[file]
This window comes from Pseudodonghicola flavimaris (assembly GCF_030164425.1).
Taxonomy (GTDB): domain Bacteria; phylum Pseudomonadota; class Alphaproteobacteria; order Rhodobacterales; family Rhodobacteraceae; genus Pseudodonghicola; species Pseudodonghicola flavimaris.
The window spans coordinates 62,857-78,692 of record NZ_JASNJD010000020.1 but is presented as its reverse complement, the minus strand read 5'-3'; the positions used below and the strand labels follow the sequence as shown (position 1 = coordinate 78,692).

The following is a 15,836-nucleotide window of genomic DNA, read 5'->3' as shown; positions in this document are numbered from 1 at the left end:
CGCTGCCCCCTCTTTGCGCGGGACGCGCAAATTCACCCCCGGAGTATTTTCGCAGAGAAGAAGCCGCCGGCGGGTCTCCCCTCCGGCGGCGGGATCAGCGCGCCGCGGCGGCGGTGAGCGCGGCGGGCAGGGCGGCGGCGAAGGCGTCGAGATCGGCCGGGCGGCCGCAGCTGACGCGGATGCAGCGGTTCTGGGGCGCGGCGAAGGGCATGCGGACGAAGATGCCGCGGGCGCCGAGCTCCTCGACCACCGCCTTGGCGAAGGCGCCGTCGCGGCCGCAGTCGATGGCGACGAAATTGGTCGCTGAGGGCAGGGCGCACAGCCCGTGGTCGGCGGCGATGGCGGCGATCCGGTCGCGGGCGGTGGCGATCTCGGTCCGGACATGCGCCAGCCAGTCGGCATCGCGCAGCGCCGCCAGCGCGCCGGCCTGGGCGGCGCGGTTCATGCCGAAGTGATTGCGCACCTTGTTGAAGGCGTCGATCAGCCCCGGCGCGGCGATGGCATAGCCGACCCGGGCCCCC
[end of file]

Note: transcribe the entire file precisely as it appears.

This window comes from Pseudodonghicola flavimaris (assembly GCF_030164425.1).
Taxonomy (GTDB): domain Bacteria; phylum Pseudomonadota; class Alphaproteobacteria; order Rhodobacterales; family Rhodobacteraceae; genus Pseudodonghicola; species Pseudodonghicola flavimaris.
The window spans coordinates 62,857-78,692 of record NZ_JASNJD010000020.1 but is presented as its reverse complement, the minus strand read 5'-3'; the positions used below and the strand labels follow the sequence as shown (position 1 = coordinate 78,692).

The following is a 15,836-nucleotide window of genomic DNA, read 5'->3' as shown; positions in this document are numbered from 1 at the left end:
CGCTGCCCCCTCTTTGCGCGGGACGCGCAAATTCACCCCCGGAGTATTTTCGCAGAGAAGAAGCCGCCGGCGGGTCTCCCCTCCGGCGGCGGGATCAGCGCGCCGCGGCGGCGGTGAGCGCGGCGGGCAGGGCGGCGGCGAAGGCGTCGAGATCGGCCGGGCGGCCGCAGCTGACGCGGATGCAGCGGTTCTGGGGCGCGGCGAAGGGCATGCGGACGAAGATGCCGCGGGCGCCGAGCTCCTCGACCACCGCCTTGGCGAAGGCGCCGTCGCGGCCGCAGTCGATGGCGACGAAATTGGTCGCTGAGGGCAGGGCGCACAGCCCGTGGTCGGCGGCGATGGCGGCGATCCGGTCGCGGGCGGTGGCGATCTCGGTCCGGACATGCGCCAGCCAGTCGGCATCGCGCAGCGCCGCCAGCGCGCCGGCCTGGGCGGCGCGGTTCATGCCGAAGTGATTGCGCACCTTGTTGAAGGCGTCGATCAGCCCCGGCGCGGCGATGGCATAGCCGACCCGGGCCCCC